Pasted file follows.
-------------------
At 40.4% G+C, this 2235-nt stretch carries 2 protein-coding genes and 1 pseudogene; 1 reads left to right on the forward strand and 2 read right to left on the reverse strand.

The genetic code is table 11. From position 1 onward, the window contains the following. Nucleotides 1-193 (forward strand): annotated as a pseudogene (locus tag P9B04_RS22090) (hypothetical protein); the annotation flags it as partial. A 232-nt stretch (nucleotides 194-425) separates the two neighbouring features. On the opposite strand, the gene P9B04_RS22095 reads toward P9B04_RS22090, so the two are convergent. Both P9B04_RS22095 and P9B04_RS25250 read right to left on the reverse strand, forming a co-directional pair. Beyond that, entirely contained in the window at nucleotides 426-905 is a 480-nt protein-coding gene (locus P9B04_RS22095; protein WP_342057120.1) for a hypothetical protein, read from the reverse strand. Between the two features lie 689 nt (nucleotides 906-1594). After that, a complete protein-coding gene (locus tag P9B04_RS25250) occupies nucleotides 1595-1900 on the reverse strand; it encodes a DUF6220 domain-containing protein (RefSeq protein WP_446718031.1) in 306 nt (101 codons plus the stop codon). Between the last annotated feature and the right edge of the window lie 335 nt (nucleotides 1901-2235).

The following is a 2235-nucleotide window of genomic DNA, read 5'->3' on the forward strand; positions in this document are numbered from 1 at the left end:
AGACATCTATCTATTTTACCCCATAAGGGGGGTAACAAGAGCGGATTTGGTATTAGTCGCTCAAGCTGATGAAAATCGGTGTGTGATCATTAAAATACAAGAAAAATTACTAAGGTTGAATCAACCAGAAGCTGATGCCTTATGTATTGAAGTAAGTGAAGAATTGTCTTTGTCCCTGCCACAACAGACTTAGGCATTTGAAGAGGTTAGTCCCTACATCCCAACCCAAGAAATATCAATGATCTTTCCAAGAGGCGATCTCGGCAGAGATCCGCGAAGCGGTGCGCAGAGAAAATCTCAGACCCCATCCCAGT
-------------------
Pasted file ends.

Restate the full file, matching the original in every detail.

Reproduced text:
At 40.4% G+C, this 2235-nt stretch carries 2 protein-coding genes and 1 pseudogene; 1 reads left to right on the forward strand and 2 read right to left on the reverse strand.

The genetic code is table 11. From position 1 onward, the window contains the following. Nucleotides 1-193 (forward strand): annotated as a pseudogene (locus tag P9B04_RS22090) (hypothetical protein); the annotation flags it as partial. A 232-nt stretch (nucleotides 194-425) separates the two neighbouring features. On the opposite strand, the gene P9B04_RS22095 reads toward P9B04_RS22090, so the two are convergent. Both P9B04_RS22095 and P9B04_RS25250 read right to left on the reverse strand, forming a co-directional pair. Beyond that, entirely contained in the window at nucleotides 426-905 is a 480-nt protein-coding gene (locus P9B04_RS22095; protein WP_342057120.1) for a hypothetical protein, read from the reverse strand. Between the two features lie 689 nt (nucleotides 906-1594). After that, a complete protein-coding gene (locus tag P9B04_RS25250) occupies nucleotides 1595-1900 on the reverse strand; it encodes a DUF6220 domain-containing protein (RefSeq protein WP_446718031.1) in 306 nt (101 codons plus the stop codon). Between the last annotated feature and the right edge of the window lie 335 nt (nucleotides 1901-2235).

The following is a 2235-nucleotide window of genomic DNA, read 5'->3' on the forward strand; positions in this document are numbered from 1 at the left end:
AGACATCTATCTATTTTACCCCATAAGGGGGGTAACAAGAGCGGATTTGGTATTAGTCGCTCAAGCTGATGAAAATCGGTGTGTGATCATTAAAATACAAGAAAAATTACTAAGGTTGAATCAACCAGAAGCTGATGCCTTATGTATTGAAGTAAGTGAAGAATTGTCTTTGTCCCTGCCACAACAGACTTAGGCATTTGAAGAGGTTAGTCCCTACATCCCAACCCAAGAAATATCAATGATCTTTCCAAGAGGCGATCTCGGCAGAGATCCGCGAAGCGGTGCGCAGAGAAAATCTCAGACCCCATCCCAGT